and no spiders were harmed
—Winner of the Wisconsin Fellowship of Poets 2016 Chapbook Contest.
8.5" x 5.5" single signature with hand sewn binding
Published December 2015, Red Bird Chapbooks. $12.
Order from the publisher (link above) or from our store.
"In these phenomenal poems I was struck by the seemingly matter of fact Frank O’Hara-like discursiveness of Tomasko’s voice, his ability to simply meander conversationally about snow and metaphor, about sloths and love, spiders and 2 or 3 AM. And then the turn, “this punch-to-the-gut / feeling, this I-really-am / mortal,” musical as “the dock, warped, weathered, worn / smooth from years of sun and water.” For what seems so simple an aesthetic is actually deceptively complex. Tomasko’s eye is a keen notice of the minutiae of the natural and living world, both human and elemental that surround us. These are 21st century poems that build on the aesthetics of such 20th century innovators as the NY School of Poetry, with their discursive conversational tone, being produced up there, now, in rural Wisconsin. And imagined in places far across this world."
—Sean Thomas Dougherty, 2016 the WFOP Chapbook Contest judge and author or editor of 14 books. Find out more about him at: seanthomasdoughertypoet.com
"A poet who confessed to being "creeped out" by spiders and thinking of sloths while writing love poems Steve Tomasko shows us where we can go when we are aware of the places and spaces our minds wander. With a keen sense of the world around him, Steve connects and relates the "them" of the natural world to the "us" of the human world and he does it with honesty and wonderment. This collection of poems will make you more aware of the world around you and more likely to pause in the midst of routine to wonder. We should all write more love poems and Steve gives us examples and incentives to do so."
—From Red Bird's design editor
Dead Porcupine: No Metaphor
I came across a dead porcupine sitting on its belly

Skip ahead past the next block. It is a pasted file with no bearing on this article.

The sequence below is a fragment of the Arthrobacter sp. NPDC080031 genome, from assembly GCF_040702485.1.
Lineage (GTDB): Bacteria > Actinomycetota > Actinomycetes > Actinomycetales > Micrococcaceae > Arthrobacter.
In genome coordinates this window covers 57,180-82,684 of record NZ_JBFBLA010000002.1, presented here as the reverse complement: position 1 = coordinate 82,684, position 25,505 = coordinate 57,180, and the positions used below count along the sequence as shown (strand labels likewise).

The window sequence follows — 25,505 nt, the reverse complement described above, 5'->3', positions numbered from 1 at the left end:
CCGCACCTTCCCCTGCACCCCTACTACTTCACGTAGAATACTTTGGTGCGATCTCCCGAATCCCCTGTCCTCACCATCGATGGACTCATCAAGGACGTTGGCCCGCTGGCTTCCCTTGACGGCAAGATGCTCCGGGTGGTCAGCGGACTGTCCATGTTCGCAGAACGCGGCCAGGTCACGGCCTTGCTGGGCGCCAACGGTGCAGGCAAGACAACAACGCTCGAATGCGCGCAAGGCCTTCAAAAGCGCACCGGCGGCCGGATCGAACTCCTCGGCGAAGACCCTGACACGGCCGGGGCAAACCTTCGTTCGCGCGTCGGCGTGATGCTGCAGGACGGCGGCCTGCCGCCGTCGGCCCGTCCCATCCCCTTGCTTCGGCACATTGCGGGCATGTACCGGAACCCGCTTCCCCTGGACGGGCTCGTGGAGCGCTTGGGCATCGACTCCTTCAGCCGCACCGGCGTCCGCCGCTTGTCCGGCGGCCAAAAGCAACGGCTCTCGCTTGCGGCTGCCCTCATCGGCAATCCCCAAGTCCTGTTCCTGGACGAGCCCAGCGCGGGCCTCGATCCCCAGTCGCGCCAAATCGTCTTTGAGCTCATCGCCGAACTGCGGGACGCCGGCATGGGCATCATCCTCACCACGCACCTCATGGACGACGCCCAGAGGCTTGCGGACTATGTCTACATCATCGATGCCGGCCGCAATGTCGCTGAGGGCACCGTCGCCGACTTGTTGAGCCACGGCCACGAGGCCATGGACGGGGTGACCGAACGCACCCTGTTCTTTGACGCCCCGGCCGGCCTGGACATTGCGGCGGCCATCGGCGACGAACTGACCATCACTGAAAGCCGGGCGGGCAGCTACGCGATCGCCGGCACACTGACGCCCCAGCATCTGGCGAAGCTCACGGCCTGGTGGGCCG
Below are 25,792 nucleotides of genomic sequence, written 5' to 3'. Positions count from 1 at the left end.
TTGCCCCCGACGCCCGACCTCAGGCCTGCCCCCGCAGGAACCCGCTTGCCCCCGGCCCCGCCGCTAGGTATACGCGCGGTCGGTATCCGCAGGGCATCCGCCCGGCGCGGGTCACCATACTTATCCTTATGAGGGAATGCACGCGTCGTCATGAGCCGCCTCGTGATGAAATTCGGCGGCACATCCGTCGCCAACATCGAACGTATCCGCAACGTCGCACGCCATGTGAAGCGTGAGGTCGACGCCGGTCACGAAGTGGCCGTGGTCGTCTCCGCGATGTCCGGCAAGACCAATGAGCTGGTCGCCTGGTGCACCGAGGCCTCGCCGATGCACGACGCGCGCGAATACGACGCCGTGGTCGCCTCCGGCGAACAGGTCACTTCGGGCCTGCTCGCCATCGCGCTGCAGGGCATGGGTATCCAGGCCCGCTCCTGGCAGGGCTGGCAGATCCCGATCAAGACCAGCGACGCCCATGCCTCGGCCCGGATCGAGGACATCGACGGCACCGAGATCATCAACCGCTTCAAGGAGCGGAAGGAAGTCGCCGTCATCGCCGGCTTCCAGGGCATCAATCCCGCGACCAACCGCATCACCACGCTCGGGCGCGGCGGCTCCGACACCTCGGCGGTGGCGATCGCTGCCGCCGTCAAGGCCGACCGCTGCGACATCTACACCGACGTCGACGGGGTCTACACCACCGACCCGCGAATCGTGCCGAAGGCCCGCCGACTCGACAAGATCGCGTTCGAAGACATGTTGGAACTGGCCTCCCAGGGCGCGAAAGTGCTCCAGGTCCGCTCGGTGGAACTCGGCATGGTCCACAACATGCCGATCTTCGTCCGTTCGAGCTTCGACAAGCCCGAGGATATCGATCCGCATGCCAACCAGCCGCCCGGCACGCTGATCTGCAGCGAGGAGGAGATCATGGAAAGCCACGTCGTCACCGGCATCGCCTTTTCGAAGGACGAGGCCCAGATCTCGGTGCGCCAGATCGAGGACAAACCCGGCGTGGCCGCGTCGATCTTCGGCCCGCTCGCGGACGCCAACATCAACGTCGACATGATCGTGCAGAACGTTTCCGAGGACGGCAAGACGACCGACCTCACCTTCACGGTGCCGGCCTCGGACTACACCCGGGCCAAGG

looking asleep—his only sign of injury a crooked
and bloody nose—and thought perhaps I’d get a poem
out of it—this corpse I nearly stumbled over
in the dark cedar copse. But the world
doesn’t always give you poems
when you want them. Why should everything
be fodder for my words? Neither the dead
porcupine nor those still in their trees care a whit
about me or my words. They don’t care
that I love the cedar scent I pull
through my congested sinuses. They don’t care
that I have only one good ear, and with it hear waves
clattering the limestone cobble, wind snaking its way
through the woods. The world is there for itself.
Sometimes a dead porcupine
[as Freud might say—if he were here,
still drawing breath, if he could pull
himself away from the wind and
greenwaterwaves, the cloud-jagged horizon—]
is just a dead porcupine.
Honorable Mention in the 2016 Wisconsin Academy of Sciences Arts & Letters poetry contest.
Dancing on the Edge
It starts with a lump in the throat,
a shiver in the legs. Your fingers fidget.
You ask yourself, how did I get here?
You find Zugunruhe, a German word
whose glottal voice holds the restlessness
that shakes the feathers, trembles the legs of birds
before migration. It’s a kind of genetic jiggle—
an edginess that tells the bird go go go.
My older brother swings to the mambo,
the samba, the merengue. He’s always boogied
to socialist politics. He didn’t always dance.
He chanced upon his passion as a way to heal
his back. As a way to deal with cancer.
A better spine, a better world, some peace
of mind. A craving is a craving for.
My brother once danced 62 nights in a row.
Medication made him sensitive to sunlight.
After being inside all day he had to move
move move. I like his focus, his dogged
desire to live his passions. But I’m a generalist,
a coyote, a crow—a nip here, a dip there,
interests spread broad and thin.
It’s inevitable, he says; there will be a more just
and equitable world. We’re on the edge. Poised,
quivering, dancing on the verge of something.
Like the girl in a wheelchair he saw on a walking
path in the Oakland Hills. She wanted to cross a bridge
but her parents said no. The approach was steep,
rough, dangerous. No they shouted,
as she yeeehaaaah-ed down the gravel.
Published in Fire Poetry
Upon Reading Thoreau’s Description of a Pickerel as Animalized Water
I remember the dock warped, weathered, worn
smooth from years of sun and water. Plunked
face down I peer between the gray slats
watch the perch slide by, ignoring
my baited hook. My young eyes fix
on a shard of sunlight and color
that gradually resolves into a 2-foot pike.
Floating in place, its body ripples front to back,
front to back looking ready to lunge
for the perch. But with a quick muscular
flick it disappears, leaving eddies
of whirling sand. I shiver.
I read of a father who recently found his son
in their cabin boathouse surrounded by rods, reels,
fishing tackle—playing an electronic fishing game.
Published first in Verse Wisconsin
also Little Eagle's Re/Verse